The Various Lives of Keats and Chapman: Including the Brother, by Flann O’Brien

Second paragraph of third joke:

‘I like to sit with my back to the engine,’ he explained.

I had read this as a teenager, which I went through my Flann O’Brien phase, and approached re-reading it with some trepidation; would the Suck Fairy have visited this collection of excruciating puns based around a totally fictional friendship between John Keats (1795-1821) and George Chapman (1559-1634)?

I’m afraid so. I am sure that over the table in a bar, Flann O’Brien would have told these with gusto, his face barely twitching as he reached the end and his friends collapsed with hilarity. But culture has moved on since his time, especially in Ireland, and a lot of the stories are laboured journeys to an uninspiring punchline. Here is one of the less aged ones:

One winter’s evening Keats looked up to find Chapman regarding him closely. He naturally enquired the reason for this scrutiny.

‘I was thinking about those warts on your face,’ Chapman said. ‘

What about them?’ the poet said testily. ‘

Oh, nothing,’ Chapman said. ‘It just occurred to me that you might like to have them removed.’

‘They are there for years,’ Keats said, ‘and I don’t see any particular reason for getting worried about them now.’

‘But they are rather a blemish,’ Chapman persisted. ‘I wouldn’t mind one – but four fairly close together, that’s rather—’

‘Four?’ Keats cried. ‘There were only three there this morning!’

‘There are four there now,’ Chapman said.

‘That’s a new one on me,’ Keats said.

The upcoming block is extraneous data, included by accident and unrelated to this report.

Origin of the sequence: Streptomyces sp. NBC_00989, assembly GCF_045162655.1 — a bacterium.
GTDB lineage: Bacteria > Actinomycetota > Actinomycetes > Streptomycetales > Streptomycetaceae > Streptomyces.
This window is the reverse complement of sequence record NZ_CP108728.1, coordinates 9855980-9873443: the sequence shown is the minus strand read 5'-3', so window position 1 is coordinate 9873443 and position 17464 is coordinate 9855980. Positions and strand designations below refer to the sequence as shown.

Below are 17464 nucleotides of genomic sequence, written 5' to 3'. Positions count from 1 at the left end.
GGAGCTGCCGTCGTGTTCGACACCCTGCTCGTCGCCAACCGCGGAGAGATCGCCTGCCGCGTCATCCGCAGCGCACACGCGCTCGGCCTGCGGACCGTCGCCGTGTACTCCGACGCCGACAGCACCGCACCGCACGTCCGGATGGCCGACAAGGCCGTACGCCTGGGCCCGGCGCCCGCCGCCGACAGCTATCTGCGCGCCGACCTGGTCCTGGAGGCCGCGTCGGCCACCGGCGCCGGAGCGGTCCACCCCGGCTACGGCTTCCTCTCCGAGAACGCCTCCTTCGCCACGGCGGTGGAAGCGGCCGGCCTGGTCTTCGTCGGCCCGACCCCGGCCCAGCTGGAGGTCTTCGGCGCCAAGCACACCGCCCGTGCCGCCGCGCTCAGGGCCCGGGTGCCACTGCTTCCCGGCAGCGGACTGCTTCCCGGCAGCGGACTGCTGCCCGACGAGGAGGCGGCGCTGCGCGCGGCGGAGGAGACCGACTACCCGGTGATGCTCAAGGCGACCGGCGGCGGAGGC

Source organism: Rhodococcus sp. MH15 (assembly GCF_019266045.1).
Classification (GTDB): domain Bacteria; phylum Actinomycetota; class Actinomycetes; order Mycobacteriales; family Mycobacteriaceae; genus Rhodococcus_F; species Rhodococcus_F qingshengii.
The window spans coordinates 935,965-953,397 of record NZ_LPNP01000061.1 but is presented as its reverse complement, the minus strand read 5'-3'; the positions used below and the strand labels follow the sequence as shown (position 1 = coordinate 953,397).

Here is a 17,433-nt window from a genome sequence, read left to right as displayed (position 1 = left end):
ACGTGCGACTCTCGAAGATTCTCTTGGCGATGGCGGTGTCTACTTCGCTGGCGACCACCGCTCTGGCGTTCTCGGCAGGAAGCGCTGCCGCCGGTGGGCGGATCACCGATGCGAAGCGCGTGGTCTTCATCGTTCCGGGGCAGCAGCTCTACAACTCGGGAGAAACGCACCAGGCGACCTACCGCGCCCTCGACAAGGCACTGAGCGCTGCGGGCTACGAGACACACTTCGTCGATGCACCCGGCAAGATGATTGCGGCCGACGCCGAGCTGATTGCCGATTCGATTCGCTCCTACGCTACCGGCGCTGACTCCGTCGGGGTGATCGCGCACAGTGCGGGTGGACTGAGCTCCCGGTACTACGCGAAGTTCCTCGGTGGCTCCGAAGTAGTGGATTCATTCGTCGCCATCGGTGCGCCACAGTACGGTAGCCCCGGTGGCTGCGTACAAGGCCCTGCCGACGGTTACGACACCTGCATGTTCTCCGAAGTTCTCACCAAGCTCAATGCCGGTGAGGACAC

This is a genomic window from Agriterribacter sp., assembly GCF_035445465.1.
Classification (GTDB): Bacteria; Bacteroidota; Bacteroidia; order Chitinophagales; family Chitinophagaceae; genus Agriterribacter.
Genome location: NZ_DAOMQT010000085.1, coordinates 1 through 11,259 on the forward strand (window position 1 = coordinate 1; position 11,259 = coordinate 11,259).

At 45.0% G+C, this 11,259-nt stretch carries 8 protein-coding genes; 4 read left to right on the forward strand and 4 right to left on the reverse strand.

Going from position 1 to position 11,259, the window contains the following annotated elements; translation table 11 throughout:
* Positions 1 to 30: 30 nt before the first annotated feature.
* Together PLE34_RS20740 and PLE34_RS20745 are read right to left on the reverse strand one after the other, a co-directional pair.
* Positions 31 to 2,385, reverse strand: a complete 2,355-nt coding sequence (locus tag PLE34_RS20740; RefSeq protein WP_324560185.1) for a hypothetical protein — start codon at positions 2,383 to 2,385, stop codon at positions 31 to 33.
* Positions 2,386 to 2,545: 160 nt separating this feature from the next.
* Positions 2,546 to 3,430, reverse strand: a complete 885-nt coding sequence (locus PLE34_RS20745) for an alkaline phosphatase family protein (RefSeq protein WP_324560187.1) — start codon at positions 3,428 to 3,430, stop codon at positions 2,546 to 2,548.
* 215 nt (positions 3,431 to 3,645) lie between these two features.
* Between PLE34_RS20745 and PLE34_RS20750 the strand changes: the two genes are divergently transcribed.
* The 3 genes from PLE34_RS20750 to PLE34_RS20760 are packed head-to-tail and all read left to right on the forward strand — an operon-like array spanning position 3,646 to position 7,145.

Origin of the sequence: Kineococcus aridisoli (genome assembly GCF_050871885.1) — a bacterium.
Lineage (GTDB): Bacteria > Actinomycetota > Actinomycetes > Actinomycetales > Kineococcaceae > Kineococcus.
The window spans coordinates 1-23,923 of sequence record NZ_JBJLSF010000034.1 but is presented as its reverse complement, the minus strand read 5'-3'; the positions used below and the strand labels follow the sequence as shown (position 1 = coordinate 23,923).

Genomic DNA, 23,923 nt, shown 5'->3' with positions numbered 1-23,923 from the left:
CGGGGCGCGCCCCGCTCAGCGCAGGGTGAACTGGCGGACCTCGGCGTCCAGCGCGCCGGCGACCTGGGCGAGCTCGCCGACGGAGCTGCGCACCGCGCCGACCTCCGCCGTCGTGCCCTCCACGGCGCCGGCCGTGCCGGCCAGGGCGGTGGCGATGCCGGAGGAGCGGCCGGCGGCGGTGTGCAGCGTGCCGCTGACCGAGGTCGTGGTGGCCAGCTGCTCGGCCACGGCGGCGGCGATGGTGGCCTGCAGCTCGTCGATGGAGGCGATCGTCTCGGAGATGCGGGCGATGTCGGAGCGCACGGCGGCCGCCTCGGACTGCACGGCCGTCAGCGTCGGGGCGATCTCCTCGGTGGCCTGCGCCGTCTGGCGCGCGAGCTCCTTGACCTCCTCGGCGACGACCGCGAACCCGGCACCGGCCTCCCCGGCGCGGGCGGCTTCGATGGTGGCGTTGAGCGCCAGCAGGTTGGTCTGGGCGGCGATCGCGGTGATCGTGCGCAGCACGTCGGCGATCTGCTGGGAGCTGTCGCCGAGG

You see what I mean?

The book also includes the script of Eamon Morrissey’s one-man show based on O’Brien’s work, “The Brother”, where the punchline is that although many claim to have died for Ireland, the barman was born for Ireland (in that his mother distracted a hostile British soldier at just the right moment to save the narrator). It’s a cringeworthy set-up, but it also sparks the interesting thought that there has been very little writing about gender-based violence during the Irish conflicts of the early 1920s. Can there really have been none at all?

This is minor stuff compared with The Third Policeman or At Swim-Two-Birds. But you can get it here.

This was the non-genre book that had lingered longest unread on my shelves (I don’t think the stories are very sfnal, even if Keats and Chapman lived two centuries apart in real life, and most of the stories are set long after Keats’ time, never mind Chapman’s). Next on that pile is a rather different matter, Letters from Klara, by Tove Jansson.

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